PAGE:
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Research Studies on CJC-1295 & GHRP-6 Blend
CJC-1295 is a synthetic derivative of the naturally occurring growth hormone-releasing hormone (GHRH). It has a modified sequence of the first 29 amino acids in the GHRH that is part of the growth hormone secretagogues group. This group is believed to act on the anterior pituitary and potentially causes growth hormone release. CJC-1295 is speculated to be somewhat similar to Sermorelin but varies from other growth hormone secretagogues. An additional compound called the drug affinity complex, or DAC, is believed to attach to the structure of the peptides via a lysine linker. This complex is speculated to protect the peptide from hydrolysis during its circulation in the bloodstream and, at the same time, promotes its binding to albumin, allowing it to have a potentially longer and more stable half-life in comparison to other such compounds.
CJC-1295 and Growth Hormone Release: Since CJC-1295 is classified as a growth hormone secretagogue, it might not come as a surprise that it is speculated to cause the potential stimulation of growth hormone release from the anterior pituitary. Studies conducted on lab rats are believed to show that the introduction of CJC-1295 might boost growth hormone by up to 2x – 10x, causing a peak in the growth hormone concentration after two hours of exposure, which researchers report is maintained for 6 to 10 days.
However, one key factor differentiating CJC-1295 from other growth hormone secretagogues is that it appears to affect the hormone release purely physiologically. Exposure to the peptide is believed to allow the achievement of the usual peaks and valleys in growth hormone release during the normal circadian rhythm. Meanwhile, it is also believed to block the rise in the growth hormone level to the extent that it might cause unintended downstream action. Therefore, CJC-1295 is reputed for its potential physiological effect on growth hormone release, which might help benefit from its functions without worrying about its side effects.
It has been observed in research studies, that CJC-1295 exposure may positively influence all of the effects of growth hormones, such as protein synthesis, fat metabolism, blood sugar regulation, growth (via hypertrophy and hyperplasia), preservation of myocardial function, and bone density.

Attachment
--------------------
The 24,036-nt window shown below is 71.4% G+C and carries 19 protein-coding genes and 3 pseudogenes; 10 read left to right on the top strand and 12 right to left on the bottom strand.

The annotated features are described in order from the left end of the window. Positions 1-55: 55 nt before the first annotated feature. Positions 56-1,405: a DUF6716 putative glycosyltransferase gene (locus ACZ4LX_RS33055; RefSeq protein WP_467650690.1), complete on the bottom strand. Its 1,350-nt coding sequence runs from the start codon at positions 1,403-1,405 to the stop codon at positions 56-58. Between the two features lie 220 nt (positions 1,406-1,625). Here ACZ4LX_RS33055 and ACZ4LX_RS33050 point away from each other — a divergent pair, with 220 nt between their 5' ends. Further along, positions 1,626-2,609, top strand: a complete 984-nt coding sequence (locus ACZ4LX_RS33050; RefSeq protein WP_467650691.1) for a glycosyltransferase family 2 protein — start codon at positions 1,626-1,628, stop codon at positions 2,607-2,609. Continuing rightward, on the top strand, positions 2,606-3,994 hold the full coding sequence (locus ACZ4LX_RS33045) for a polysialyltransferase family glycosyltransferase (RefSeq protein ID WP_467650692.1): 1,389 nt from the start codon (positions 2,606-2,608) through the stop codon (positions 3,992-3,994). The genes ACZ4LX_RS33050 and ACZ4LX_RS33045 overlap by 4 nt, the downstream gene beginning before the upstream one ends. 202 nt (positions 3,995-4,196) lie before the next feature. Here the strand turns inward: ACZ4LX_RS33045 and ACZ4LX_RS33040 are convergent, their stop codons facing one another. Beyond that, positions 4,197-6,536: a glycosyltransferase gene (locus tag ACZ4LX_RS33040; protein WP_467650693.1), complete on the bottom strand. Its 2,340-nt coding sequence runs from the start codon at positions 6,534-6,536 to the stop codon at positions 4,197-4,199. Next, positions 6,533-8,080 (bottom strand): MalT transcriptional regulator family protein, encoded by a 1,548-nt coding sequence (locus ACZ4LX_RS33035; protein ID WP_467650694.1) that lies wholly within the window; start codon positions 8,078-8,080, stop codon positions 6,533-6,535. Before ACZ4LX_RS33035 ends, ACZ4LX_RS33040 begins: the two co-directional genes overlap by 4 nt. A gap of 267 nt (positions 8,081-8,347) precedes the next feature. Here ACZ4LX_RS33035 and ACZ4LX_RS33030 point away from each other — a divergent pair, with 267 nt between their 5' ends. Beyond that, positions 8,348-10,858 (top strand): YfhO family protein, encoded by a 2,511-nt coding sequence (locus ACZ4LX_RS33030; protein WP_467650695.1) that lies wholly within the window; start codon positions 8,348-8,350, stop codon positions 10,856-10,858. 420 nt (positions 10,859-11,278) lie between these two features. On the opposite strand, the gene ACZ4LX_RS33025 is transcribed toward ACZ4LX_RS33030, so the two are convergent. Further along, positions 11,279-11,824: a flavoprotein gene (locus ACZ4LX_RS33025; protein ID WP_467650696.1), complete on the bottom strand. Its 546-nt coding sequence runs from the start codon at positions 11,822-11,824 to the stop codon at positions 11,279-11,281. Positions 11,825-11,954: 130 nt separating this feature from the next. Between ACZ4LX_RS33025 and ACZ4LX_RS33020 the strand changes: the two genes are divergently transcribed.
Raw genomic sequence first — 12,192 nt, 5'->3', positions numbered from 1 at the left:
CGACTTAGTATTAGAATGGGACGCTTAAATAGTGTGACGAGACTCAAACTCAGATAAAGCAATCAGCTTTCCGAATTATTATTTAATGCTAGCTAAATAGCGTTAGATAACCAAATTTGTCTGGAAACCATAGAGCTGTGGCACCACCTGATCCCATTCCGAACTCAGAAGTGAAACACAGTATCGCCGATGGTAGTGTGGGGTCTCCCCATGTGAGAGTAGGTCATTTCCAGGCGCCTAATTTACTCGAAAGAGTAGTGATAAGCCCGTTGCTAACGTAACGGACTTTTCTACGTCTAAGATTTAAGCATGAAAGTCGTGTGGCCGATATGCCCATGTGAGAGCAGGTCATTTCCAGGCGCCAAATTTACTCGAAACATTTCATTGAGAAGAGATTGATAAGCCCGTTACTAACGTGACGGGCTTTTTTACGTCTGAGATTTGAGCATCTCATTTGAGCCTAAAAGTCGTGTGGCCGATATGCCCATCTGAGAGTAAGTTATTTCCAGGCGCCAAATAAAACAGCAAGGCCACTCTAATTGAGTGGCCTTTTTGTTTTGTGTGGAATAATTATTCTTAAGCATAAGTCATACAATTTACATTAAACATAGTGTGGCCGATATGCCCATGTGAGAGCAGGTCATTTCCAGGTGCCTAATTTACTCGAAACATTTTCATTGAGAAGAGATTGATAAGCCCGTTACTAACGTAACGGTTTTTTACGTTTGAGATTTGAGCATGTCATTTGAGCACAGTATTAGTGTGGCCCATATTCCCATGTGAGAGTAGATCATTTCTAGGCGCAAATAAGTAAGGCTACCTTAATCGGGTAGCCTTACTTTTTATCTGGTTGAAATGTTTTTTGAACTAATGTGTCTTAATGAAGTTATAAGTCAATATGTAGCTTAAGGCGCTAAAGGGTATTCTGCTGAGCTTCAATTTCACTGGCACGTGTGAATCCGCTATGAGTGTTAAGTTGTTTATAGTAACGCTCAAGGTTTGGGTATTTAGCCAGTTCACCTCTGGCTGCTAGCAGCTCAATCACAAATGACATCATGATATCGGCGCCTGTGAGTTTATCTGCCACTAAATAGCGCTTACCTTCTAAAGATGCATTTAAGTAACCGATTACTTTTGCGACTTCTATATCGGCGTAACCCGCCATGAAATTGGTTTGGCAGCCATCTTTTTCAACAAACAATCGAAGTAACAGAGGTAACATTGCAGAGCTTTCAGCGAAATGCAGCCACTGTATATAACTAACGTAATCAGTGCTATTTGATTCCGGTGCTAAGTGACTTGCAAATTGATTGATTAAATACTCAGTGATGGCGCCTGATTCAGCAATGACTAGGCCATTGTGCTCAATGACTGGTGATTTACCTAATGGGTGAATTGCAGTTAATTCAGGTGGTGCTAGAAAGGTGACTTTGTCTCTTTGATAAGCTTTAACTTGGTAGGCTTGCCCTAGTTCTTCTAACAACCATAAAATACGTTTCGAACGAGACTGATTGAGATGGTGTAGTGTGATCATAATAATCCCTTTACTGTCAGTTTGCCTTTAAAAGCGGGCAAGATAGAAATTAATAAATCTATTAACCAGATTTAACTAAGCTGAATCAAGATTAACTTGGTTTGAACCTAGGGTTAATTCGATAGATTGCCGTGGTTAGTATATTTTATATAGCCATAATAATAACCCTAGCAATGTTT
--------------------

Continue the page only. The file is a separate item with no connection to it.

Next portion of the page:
Insights on CJC-1295 and Growth Studies on mice with GHRH deficiency suggest that CJC-1295 exposure is speculated to mimic the normal physiology of GHRH release. CJC-1295 is believed to cause a pulsatile increase in GH levels. This makes it an eligible candidate for research into growth hormone deficiency and related disorders.
CJC-1295 and Infertility: Research studies from the early 1990s have hinted that CJC-1295 might help mitigate the percentage of infertility in female species. This speculation is believed to be due to IGF-1 regulating ovulation. CJC-1295 is also believed to regulate the IGF-1 via a stimulation of growth hormone release, and researchers may test it in a laboratory setting for ovulation induction and even sperm production and maturation.
GHRP-6 peptide is a growth hormone secretagogue that appears to bind to ghrelin receptors and thereby induce growth hormone release by activating these receptors. This peptide consists of a sequence of 6 amino acids in its structure.
GHRP-6 and Memory: GHRP-6 is believed to improve cognitive function and memory recall by increasing physical activity. Although this mechanism of action is not quite well understood, there is speculation that there is a reason to believe that exercise and physical activity improves learning and memory, especially if it is done following a task. Research on laboratory rats suggests that GHRP exposure solidified long-term memory and converted short-term memories into long-term ones by improving blood flow to different brain regions.
Protection of Brain Tissue: Significant data suggests that GHRP-6 exposure might protect neurons and other nervous tissues by inactivating apoptotic pathways and improving blood flow, thus preventing ischemic death.
Scar Formation: Research indicates that GHRP-6 exposure might improve the appearance of the skin and reduce scarring by increasing the deposition of extracellular matrix proteins and collagen, thereby improving scar formation.
Disclaimer: The products mentioned are not intended for human or animal consumption. Research chemicals are intended solely for laboratory experimentation and/or in-vitro testing. Bodily introduction of any sort is strictly prohibited by law. All purchases are limited to licensed researchers and/or qualified professionals. All information shared in this article is for educational purposes only.
Dr. Usman (BSc, MBBS, MaRCP) completed his studies in medicine at the Royal College of Physicians, London. He is an avid researcher with more than 30 publications in internationally recognized peer-reviewed journals. Dr. Usman has worked as a researcher and a medical consultant for reputable pharmaceutical companies such as Johnson & Johnson and Sanofi.